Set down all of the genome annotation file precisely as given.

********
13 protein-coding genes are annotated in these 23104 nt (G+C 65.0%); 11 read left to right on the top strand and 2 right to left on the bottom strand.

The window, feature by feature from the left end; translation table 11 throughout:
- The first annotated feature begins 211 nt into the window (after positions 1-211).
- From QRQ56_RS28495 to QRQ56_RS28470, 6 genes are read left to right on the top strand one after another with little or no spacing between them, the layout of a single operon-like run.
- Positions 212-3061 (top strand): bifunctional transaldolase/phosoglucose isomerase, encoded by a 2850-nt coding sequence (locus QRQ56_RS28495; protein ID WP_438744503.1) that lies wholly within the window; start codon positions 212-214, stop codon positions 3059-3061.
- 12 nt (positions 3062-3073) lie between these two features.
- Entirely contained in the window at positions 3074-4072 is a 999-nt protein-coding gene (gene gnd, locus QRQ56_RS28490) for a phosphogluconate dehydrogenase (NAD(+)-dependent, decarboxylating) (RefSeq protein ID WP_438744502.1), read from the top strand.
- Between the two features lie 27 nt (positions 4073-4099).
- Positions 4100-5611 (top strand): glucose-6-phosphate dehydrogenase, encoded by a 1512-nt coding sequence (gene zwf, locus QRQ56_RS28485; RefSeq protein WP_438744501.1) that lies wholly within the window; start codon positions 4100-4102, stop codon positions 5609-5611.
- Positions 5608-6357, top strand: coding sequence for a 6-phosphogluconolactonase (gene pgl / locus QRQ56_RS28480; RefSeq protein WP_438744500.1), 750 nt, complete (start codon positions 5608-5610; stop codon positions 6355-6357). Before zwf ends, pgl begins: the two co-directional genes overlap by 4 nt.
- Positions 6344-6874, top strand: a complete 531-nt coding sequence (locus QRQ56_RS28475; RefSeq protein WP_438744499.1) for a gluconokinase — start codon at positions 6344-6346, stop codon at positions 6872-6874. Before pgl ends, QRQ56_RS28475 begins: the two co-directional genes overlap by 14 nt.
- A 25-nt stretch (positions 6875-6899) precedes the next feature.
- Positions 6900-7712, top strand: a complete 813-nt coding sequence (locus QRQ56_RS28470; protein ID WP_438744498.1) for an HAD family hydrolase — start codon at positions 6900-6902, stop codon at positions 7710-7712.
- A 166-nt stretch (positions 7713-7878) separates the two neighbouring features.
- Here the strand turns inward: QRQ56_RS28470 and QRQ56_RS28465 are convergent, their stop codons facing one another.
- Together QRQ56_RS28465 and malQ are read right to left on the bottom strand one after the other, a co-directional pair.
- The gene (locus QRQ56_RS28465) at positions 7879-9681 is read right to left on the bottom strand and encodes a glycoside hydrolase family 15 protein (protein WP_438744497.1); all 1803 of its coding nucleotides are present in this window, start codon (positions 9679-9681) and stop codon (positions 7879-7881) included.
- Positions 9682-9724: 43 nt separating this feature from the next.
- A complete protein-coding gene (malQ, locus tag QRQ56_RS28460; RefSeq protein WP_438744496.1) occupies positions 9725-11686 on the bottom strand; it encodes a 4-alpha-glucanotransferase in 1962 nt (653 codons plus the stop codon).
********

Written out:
13 protein-coding genes are annotated in these 23104 nt (G+C 65.0%); 11 read left to right on the top strand and 2 right to left on the bottom strand.

The window, feature by feature from the left end; translation table 11 throughout:
- The first annotated feature begins 211 nt into the window (after positions 1-211).
- From QRQ56_RS28495 to QRQ56_RS28470, 6 genes are read left to right on the top strand one after another with little or no spacing between them, the layout of a single operon-like run.
- Positions 212-3061 (top strand): bifunctional transaldolase/phosoglucose isomerase, encoded by a 2850-nt coding sequence (locus QRQ56_RS28495; protein ID WP_438744503.1) that lies wholly within the window; start codon positions 212-214, stop codon positions 3059-3061.
- 12 nt (positions 3062-3073) lie between these two features.
- Entirely contained in the window at positions 3074-4072 is a 999-nt protein-coding gene (gene gnd, locus QRQ56_RS28490) for a phosphogluconate dehydrogenase (NAD(+)-dependent, decarboxylating) (RefSeq protein ID WP_438744502.1), read from the top strand.
- Between the two features lie 27 nt (positions 4073-4099).
- Positions 4100-5611 (top strand): glucose-6-phosphate dehydrogenase, encoded by a 1512-nt coding sequence (gene zwf, locus QRQ56_RS28485; RefSeq protein WP_438744501.1) that lies wholly within the window; start codon positions 4100-4102, stop codon positions 5609-5611.
- Positions 5608-6357, top strand: coding sequence for a 6-phosphogluconolactonase (gene pgl / locus QRQ56_RS28480; RefSeq protein WP_438744500.1), 750 nt, complete (start codon positions 5608-5610; stop codon positions 6355-6357). Before zwf ends, pgl begins: the two co-directional genes overlap by 4 nt.
- Positions 6344-6874, top strand: a complete 531-nt coding sequence (locus QRQ56_RS28475; RefSeq protein WP_438744499.1) for a gluconokinase — start codon at positions 6344-6346, stop codon at positions 6872-6874. Before pgl ends, QRQ56_RS28475 begins: the two co-directional genes overlap by 14 nt.
- A 25-nt stretch (positions 6875-6899) precedes the next feature.
- Positions 6900-7712, top strand: a complete 813-nt coding sequence (locus QRQ56_RS28470; protein ID WP_438744498.1) for an HAD family hydrolase — start codon at positions 6900-6902, stop codon at positions 7710-7712.
- A 166-nt stretch (positions 7713-7878) separates the two neighbouring features.
- Here the strand turns inward: QRQ56_RS28470 and QRQ56_RS28465 are convergent, their stop codons facing one another.
- Together QRQ56_RS28465 and malQ are read right to left on the bottom strand one after the other, a co-directional pair.
- The gene (locus QRQ56_RS28465) at positions 7879-9681 is read right to left on the bottom strand and encodes a glycoside hydrolase family 15 protein (protein WP_438744497.1); all 1803 of its coding nucleotides are present in this window, start codon (positions 9679-9681) and stop codon (positions 7879-7881) included.
- Positions 9682-9724: 43 nt separating this feature from the next.
- A complete protein-coding gene (malQ, locus tag QRQ56_RS28460; RefSeq protein WP_438744496.1) occupies positions 9725-11686 on the bottom strand; it encodes a 4-alpha-glucanotransferase in 1962 nt (653 codons plus the stop codon).